Q: What does the game hopscotch have to do with Scotland? -- E.W., Ches tertown, Md.
A: Other than the fact that it's played there, hopscotch has nothing to do with Scotland.
There are several explanations for the name -- here's one: In the 17th century, the game was called "scotch-hoppers." It was played then, as now, on squares cut or marked on the ground. The name comes from Old French "escocher," meaning "to cut or mark." It was later Anglicized to "scotch."
While I have your attention, have you ever wondered what butterscotch has to do with butter and scotch? While some say the buttery confection may have originally been made in Scotland, others say it's because it has to be cut before hardening.
Q: Did the U.S. really mint a coin with the motto "Mind your business"? -- K.J., Philadelphia
A: In 1787, the first official penny was minted in the United States. The obverse of the copper coin featured a rising sun over a sundial with the word "Fugio" (Latin for "I fly") and the phrase "Mind your business." The reverse of the coin contained thirteen linked circles with "We are one" and "United States." The coin, called the Fugio Cent, was designed by Benjamin Franklin.
Q: In the program of a play I attended recently, credit was given to a nameless character as the "harridan." In the play, she was an elderly woman with a sharp tongue, always in a bad mood and always interfering in other people's business. She was used as comic relief. What is a harridan? -- S.J., Santa Rosa, Calif.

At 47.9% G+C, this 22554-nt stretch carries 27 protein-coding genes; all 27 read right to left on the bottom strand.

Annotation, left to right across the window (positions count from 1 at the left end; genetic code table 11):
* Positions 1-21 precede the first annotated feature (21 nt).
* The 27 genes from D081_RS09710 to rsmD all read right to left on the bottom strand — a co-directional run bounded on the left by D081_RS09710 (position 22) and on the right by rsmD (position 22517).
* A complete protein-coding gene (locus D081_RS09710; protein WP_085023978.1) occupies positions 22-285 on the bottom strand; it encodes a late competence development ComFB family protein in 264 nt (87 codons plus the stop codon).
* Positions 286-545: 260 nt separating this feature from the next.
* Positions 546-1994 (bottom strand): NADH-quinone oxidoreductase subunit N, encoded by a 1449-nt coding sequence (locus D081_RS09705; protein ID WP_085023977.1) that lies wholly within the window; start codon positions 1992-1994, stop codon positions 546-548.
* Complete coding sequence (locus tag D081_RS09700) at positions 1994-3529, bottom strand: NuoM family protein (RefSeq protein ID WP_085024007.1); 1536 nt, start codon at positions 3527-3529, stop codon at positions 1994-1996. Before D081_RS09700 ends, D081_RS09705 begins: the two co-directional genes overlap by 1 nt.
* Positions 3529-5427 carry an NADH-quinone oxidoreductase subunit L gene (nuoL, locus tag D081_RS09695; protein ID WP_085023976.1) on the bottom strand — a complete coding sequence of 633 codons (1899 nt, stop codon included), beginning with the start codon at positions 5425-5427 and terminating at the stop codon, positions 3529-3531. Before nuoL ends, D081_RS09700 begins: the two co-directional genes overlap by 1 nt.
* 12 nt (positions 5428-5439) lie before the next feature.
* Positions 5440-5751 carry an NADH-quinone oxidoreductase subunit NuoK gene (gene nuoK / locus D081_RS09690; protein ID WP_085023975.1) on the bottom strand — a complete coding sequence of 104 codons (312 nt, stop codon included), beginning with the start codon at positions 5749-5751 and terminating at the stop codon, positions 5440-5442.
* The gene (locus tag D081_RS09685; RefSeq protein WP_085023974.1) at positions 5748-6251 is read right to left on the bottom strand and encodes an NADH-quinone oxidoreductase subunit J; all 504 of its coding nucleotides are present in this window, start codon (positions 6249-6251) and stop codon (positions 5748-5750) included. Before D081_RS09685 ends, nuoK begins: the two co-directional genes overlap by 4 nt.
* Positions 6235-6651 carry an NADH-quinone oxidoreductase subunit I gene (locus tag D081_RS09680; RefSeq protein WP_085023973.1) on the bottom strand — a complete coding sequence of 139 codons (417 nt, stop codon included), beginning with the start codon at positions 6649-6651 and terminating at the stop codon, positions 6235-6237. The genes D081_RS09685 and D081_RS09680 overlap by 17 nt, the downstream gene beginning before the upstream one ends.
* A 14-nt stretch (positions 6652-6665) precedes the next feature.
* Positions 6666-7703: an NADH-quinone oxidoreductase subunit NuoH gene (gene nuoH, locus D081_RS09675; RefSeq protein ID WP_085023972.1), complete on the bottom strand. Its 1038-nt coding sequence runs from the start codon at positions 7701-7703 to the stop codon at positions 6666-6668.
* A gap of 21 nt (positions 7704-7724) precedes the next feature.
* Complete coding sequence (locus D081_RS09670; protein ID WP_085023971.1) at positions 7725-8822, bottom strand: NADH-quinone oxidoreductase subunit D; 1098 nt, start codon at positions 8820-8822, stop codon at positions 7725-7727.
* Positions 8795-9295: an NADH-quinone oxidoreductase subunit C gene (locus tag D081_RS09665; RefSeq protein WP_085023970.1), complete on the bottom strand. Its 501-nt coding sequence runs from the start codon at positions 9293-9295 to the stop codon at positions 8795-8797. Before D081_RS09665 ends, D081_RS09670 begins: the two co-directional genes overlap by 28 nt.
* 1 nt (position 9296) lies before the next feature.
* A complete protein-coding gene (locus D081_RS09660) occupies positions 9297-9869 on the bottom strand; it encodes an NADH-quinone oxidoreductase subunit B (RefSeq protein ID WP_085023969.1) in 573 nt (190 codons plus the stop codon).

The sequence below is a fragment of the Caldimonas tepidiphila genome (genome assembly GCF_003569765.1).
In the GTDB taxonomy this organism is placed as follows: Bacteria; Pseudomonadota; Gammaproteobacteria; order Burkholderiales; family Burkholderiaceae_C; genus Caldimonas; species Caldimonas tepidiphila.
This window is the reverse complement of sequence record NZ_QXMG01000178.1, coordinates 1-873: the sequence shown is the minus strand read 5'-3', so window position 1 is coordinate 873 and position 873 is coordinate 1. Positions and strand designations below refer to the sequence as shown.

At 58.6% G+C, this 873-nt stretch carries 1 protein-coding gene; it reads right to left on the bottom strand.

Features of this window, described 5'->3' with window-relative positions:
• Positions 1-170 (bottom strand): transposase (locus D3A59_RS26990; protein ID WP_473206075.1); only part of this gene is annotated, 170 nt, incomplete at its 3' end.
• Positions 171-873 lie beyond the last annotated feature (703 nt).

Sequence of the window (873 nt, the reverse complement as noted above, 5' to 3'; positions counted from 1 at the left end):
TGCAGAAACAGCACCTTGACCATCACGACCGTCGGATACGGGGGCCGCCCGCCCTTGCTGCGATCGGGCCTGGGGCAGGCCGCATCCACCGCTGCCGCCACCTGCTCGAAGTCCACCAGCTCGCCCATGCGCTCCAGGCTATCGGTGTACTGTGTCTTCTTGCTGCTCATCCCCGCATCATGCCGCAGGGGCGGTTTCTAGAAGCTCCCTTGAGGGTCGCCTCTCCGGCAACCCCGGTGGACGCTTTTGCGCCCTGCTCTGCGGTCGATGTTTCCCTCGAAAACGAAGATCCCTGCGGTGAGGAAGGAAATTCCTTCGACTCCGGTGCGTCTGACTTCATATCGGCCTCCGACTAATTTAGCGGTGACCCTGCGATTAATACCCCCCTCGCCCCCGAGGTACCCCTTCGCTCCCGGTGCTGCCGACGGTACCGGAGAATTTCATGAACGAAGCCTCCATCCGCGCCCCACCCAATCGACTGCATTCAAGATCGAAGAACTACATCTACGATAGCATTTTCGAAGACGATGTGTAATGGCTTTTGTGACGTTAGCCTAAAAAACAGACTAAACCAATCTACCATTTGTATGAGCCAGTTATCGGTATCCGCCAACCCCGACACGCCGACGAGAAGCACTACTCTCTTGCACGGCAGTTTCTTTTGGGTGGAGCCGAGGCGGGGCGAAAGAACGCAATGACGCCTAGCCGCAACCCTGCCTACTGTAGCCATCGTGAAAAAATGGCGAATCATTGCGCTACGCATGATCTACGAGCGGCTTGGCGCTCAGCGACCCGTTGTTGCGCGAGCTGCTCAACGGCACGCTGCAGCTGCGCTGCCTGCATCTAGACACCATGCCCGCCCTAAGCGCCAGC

A: Your explanation was perfect. The word is believed to come from the French word "haridelle," which describes an old horse or woman. The word harridan has been around since the 1700s.
Q: Who is the Everest of Mount Everest? -- T.D., Ephrata, Pa.
A: Sir George Everest (1790-1866) was a British surveyor. He was the head of the Great Trigonometrical Survey of India and later the Surveyor General in India during the early 19th century.
Everest was relentless in his pursuit of accuracy and often modified or created new equipment to help complete the surveying of the subcontinent. It was his methods that led his successor, Andrew Waugh, to determine the world's highest peak, then called Peak XV. Waugh pushed to change the name to honor Everest, an honor Everest himself did not support.
Q: When I go to the eye doctor, I'm tested for color blindness. The test is a series of patterns made up of different color and different size circles. Within the maze is a number that you attempt to read. What is the name of the test? -- M.D.A., Nichols, N.Y.
A: The Ishihara Color Test was named after its designer, Dr. Shinobu Ishihara (1879-1963), a professor at the University of Tokyo. The full test is made up of 38 plates and was first published in 1917.
Q: Of the four Beatles, Ringo Starr was the only one to take a stage name. How did he come up with it? -- V.G.H., Lake Jack son, Texas
A: Ringo's birth name is Richard Starkey; he was born in Liverpool, England, on July 7, 1940. At age 17 he joined the Eddie Clayton Skiffle Band. Starr became a Beatle on Aug. 18, 1962.
Starr was given the nickname "Ringo" because of the rings he wore. "Starr" was a shortened version of Starkey.
Q: Cat Stevens was one of my favorite singers of the 1970s. What was his given name? I know he became a Muslim and took on a new name. What is that? -- R.W., Hamilton, Ala.